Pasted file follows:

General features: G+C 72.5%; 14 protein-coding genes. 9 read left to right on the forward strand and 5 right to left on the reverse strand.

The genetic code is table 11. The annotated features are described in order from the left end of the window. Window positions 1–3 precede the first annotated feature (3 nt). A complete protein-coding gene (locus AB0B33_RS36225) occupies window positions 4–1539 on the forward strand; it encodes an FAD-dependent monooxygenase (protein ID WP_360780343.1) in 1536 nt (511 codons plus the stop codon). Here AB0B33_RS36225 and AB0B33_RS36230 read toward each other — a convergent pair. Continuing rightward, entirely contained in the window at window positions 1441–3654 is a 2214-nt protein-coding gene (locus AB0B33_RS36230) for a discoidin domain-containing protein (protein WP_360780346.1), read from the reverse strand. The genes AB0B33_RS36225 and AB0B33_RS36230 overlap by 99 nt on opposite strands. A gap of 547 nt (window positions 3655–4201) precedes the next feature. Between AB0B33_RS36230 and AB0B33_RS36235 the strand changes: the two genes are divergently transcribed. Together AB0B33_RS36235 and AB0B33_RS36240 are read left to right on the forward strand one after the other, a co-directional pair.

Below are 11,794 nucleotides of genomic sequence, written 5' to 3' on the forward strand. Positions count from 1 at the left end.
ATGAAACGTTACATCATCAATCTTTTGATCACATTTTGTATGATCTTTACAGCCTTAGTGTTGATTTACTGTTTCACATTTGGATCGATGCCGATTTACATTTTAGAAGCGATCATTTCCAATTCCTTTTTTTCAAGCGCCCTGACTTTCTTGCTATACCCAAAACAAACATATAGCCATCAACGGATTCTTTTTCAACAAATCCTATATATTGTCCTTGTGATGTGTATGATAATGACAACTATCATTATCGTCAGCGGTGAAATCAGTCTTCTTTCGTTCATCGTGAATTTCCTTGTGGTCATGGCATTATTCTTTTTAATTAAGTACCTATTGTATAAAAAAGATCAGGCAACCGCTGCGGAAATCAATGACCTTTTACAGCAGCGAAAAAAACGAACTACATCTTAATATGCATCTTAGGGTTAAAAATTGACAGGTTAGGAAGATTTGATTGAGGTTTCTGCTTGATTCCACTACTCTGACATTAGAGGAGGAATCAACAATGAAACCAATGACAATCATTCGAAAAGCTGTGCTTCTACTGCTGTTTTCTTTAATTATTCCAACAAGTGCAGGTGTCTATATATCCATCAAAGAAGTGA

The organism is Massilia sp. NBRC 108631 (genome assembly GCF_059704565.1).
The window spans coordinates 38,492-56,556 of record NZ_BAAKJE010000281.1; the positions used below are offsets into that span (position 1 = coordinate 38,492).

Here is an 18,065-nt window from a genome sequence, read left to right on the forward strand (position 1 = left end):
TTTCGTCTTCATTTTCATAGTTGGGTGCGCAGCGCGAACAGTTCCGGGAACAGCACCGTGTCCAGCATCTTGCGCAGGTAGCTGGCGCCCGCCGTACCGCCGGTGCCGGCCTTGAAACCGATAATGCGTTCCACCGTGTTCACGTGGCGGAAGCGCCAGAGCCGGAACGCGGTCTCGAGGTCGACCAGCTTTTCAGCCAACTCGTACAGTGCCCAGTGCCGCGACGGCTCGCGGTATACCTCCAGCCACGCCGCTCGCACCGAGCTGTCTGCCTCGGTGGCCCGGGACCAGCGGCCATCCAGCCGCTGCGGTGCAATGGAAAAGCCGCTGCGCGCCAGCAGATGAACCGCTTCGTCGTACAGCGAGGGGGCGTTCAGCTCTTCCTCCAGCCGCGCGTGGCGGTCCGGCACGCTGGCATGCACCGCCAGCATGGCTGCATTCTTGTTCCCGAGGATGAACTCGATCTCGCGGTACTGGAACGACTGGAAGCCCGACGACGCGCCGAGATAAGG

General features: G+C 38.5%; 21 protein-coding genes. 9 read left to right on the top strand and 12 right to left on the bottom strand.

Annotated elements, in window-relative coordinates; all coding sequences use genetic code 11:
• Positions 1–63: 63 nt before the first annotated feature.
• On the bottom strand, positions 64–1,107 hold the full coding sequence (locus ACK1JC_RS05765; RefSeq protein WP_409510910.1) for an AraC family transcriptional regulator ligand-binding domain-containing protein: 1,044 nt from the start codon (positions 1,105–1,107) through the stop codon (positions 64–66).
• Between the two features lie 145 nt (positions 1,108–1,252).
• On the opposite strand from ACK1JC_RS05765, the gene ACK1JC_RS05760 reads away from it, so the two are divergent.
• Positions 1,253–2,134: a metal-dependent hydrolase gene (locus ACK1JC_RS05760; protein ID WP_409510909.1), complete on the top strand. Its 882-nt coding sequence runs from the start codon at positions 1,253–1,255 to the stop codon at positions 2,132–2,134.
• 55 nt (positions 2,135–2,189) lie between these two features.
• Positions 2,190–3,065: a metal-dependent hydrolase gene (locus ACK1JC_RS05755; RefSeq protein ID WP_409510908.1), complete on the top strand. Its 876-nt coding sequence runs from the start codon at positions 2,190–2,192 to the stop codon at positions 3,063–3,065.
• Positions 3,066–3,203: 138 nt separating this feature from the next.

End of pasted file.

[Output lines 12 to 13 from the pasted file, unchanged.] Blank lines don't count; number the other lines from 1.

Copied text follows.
• On the bottom strand, positions 64–1,107 hold the full coding sequence (locus ACK1JC_RS05765; RefSeq protein WP_409510910.1) for an AraC family transcriptional regulator ligand-binding domain-containing protein: 1,044 nt from the start codon (positions 1,105–1,107) through the stop codon (positions 64–66).
• Between the two features lie 145 nt (positions 1,108–1,252).